Home-buying hit the headlines more than usual this month, with another base rate increase and the launch of a new 100% mortgage product. We’re back to break down the latest updates and what they mean for you.


Skipton launch a ‘deposit-free’ 100% mortgage

This month’s big story was the launch of a new 100% mortgage product, which allows renters to buy a home without needing to put down a deposit. Skipton Building Society’s 100% mortgage is a five-year fixed deal with an interest rate of 5.49%. It’s really positive news for first-time buyers struggling to save up enough for a 5% deposit, and it’s also been great to see many lenders follow, by bringing back their 95% mortgage products.

100% mortgages are riskier for both lenders and home-buyers, as there’s a higher chance you’ll slip into negative equity – where house prices fall and the value of your mortgage ends up being higher than the value of your property. So, the lending criteria for 100% mortgages is stricter as a result.

To be eligible for Skipton’s deal, you need to be a first-time buyer over the age of 21, and be able to prove that you’ve kept up to date with all rental and utility bill payments for the last 12 months in a row. You can only borrow up to the amount you currently pay on rent each month. Learn more about the deal here.


The cost of borrowing climbs again to 4.5%

In May, the Bank of England decided to increase the base rate again, taking it to 4.5% – the 12th increase in a row. They’re set to meet again to make their next decision on 22nd June. Inflation has fallen considerably, but not as fast as hoped, so experts are unfortunately forecasting another base rate hike in June.¹

We know it’s a tough time to be a homeowner, especially if you’re on a variable rate mortgage like a tracker, where you instantly feel the impact of higher repayments. Moneybox mortgage brokers can help you work out your options and potentially find you a better deal.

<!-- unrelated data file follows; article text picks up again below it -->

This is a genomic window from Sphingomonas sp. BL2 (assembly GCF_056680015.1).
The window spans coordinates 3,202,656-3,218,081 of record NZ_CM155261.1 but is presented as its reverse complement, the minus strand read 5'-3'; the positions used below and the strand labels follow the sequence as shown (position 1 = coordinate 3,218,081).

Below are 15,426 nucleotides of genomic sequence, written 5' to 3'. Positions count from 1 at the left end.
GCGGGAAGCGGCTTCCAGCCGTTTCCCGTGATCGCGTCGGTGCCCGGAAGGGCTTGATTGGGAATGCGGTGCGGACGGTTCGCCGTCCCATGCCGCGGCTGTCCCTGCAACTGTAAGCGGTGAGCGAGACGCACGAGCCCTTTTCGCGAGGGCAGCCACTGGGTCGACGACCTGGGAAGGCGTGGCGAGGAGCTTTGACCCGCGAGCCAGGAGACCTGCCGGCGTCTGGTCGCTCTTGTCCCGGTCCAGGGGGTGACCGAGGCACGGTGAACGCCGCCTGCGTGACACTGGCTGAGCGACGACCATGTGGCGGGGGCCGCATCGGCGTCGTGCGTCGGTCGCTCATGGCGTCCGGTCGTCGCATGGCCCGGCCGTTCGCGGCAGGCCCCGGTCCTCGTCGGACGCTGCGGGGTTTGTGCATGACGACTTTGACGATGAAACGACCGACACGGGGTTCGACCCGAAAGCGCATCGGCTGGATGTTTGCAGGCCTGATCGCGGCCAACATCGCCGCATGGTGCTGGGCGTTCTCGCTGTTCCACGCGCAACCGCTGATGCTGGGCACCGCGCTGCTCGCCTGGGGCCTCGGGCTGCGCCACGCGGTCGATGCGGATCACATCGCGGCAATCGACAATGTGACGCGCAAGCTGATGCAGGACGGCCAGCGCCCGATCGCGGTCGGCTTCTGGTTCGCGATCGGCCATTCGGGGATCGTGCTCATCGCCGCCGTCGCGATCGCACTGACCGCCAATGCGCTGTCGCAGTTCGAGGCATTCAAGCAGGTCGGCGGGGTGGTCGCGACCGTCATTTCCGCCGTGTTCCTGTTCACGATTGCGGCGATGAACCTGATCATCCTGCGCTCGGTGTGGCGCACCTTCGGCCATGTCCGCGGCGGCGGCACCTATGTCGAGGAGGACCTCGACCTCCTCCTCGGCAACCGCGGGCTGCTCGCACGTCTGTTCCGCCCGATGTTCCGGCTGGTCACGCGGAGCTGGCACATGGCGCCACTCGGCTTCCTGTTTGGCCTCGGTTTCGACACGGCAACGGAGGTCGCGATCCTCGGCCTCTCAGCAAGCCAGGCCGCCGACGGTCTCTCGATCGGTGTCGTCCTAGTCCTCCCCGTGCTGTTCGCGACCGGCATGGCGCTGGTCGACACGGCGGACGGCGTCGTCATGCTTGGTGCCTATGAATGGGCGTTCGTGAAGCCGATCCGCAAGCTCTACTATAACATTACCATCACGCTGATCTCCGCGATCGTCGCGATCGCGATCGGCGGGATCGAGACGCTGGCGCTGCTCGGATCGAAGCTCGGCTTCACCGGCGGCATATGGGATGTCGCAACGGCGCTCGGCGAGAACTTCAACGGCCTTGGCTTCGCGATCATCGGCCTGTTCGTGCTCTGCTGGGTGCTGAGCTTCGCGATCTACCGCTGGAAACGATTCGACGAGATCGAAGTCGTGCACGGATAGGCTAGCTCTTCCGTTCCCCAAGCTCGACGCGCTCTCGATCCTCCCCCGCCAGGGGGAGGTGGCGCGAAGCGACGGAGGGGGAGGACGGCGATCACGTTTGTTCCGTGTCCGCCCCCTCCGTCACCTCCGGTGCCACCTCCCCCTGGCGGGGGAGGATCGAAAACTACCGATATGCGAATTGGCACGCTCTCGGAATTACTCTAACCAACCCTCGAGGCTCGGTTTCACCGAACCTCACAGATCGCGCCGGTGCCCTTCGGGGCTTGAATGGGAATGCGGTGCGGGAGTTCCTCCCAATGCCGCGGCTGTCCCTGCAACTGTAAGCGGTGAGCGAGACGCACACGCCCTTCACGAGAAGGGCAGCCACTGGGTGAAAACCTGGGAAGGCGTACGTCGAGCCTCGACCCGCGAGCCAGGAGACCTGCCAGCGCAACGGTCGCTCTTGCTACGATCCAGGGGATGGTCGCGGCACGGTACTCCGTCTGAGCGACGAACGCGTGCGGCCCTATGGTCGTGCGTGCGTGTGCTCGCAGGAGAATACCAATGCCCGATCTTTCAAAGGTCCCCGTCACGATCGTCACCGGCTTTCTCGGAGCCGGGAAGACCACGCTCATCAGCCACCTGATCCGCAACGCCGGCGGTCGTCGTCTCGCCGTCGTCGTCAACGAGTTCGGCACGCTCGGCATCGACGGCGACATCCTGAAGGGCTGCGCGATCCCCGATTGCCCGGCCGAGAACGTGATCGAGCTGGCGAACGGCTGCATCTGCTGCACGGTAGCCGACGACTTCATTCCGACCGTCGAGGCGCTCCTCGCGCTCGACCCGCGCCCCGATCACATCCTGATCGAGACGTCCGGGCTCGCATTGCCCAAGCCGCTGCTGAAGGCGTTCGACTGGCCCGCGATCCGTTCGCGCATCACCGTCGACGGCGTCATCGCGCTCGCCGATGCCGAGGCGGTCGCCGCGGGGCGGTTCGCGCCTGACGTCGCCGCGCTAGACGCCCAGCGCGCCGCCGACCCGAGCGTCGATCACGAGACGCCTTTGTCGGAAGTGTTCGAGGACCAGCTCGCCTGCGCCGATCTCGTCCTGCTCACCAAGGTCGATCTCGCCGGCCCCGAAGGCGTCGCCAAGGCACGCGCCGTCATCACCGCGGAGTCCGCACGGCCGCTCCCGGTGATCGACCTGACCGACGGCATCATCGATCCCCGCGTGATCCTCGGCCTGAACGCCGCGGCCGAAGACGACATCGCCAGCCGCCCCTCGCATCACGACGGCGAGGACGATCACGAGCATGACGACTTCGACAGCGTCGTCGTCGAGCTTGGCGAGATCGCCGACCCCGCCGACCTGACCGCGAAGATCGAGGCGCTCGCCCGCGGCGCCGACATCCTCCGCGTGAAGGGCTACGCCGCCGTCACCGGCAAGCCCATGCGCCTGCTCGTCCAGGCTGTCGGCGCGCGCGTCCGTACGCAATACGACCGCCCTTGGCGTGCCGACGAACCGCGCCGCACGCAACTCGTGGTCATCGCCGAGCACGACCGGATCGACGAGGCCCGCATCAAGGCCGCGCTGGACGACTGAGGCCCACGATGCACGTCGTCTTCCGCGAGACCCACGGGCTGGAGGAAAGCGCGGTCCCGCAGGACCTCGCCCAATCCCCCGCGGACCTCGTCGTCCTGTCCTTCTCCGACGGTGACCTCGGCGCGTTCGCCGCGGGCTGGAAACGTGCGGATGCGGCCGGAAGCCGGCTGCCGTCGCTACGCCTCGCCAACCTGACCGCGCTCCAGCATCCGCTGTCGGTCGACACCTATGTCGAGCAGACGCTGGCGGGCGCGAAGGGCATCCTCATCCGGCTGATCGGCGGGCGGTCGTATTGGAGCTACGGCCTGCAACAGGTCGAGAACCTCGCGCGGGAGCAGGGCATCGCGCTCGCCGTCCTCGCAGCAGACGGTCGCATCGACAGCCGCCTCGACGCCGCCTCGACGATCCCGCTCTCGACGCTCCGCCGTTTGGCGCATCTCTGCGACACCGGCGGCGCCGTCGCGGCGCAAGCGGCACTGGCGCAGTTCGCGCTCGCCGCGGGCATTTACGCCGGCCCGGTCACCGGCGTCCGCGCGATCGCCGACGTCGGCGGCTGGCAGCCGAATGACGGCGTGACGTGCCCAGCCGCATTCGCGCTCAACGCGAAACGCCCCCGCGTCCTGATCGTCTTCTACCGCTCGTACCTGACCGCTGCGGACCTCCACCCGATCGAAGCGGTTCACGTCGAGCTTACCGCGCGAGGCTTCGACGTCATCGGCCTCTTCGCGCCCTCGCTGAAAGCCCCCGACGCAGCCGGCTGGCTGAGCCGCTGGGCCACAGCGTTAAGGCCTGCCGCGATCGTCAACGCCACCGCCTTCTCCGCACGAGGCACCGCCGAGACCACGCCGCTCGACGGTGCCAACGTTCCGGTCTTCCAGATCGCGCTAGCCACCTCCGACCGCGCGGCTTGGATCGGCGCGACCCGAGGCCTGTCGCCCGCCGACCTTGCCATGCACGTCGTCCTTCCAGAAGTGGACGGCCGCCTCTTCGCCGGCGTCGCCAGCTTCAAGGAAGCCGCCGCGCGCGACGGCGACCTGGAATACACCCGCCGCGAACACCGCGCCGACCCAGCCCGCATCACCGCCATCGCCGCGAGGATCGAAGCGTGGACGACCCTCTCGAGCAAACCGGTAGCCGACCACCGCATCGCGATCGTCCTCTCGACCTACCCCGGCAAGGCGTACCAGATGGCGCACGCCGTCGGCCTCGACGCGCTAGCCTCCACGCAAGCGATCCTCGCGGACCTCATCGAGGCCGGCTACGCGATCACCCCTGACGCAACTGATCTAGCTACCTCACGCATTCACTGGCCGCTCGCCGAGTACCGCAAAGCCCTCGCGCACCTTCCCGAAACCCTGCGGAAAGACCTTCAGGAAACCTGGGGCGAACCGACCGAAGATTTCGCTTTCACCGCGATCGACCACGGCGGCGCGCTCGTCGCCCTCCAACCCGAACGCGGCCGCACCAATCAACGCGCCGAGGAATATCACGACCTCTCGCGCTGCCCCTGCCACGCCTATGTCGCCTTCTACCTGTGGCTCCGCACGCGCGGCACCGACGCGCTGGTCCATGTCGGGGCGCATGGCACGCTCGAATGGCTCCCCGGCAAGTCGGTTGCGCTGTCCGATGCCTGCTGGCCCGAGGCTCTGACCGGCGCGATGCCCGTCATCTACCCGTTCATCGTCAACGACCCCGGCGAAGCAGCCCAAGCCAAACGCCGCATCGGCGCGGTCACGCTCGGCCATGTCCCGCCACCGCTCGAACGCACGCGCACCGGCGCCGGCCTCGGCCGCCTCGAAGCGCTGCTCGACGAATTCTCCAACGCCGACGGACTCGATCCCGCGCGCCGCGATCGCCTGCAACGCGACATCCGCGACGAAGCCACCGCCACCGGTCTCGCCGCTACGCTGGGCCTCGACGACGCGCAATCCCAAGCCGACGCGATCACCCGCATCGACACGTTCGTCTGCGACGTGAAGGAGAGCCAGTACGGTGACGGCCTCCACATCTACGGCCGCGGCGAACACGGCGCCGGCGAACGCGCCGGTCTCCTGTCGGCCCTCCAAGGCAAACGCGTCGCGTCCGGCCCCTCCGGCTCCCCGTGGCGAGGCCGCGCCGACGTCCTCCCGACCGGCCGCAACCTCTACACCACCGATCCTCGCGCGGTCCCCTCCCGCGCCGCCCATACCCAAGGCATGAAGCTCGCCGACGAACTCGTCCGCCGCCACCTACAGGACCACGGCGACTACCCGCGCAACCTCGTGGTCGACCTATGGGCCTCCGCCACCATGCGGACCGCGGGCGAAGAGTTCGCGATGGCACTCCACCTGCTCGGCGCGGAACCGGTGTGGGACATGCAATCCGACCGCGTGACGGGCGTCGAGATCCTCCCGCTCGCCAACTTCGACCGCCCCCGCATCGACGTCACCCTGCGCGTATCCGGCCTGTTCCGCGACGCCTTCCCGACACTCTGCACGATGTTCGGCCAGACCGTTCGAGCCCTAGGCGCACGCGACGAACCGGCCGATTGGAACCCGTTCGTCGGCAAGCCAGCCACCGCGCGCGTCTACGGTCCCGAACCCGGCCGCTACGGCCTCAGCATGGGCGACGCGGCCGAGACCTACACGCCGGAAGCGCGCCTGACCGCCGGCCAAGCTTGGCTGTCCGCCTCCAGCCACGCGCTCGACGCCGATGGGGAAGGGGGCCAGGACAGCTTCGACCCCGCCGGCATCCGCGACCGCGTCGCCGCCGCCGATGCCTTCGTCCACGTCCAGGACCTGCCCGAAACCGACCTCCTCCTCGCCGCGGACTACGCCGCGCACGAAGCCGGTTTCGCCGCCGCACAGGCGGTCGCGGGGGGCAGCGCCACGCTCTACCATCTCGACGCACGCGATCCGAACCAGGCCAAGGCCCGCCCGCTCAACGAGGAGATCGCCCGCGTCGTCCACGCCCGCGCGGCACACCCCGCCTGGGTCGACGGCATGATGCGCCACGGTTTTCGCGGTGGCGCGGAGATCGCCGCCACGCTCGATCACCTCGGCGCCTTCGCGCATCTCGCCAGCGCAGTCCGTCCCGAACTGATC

The housing market continues to cool

The housing market has felt the impact of rate rises – UK house prices have fallen by 1.2% since February 2023, although the average price of a property is still 4.1% higher than last year.² Remember, we look at Land Registry data, which reports how much houses have actually sold for rather than asking prices. That said, it’s worth noting that Rightmove data shows asking prices are increasing, which is a great sign of confidence in the market and will hopefully encourage sellers.


Closing thoughts

While the latest base rate increase came as an unwelcome surprise for many, there are hopeful signs ahead, especially for first-time buyers. With the launch of Skipton’s new 100% mortgage product, and rumours of the government’s Help to Buy scheme returning, it feels like a step in the right direction for available support.


¹ Source: Office of National Statistics (ONS) CPI Annual Rate of Inflation

² Source: GOV.UK Land Registry (UK House Price Index for March 2023).

³ Source: Trading Economics, UK Mortgage Approvals for April 2023 

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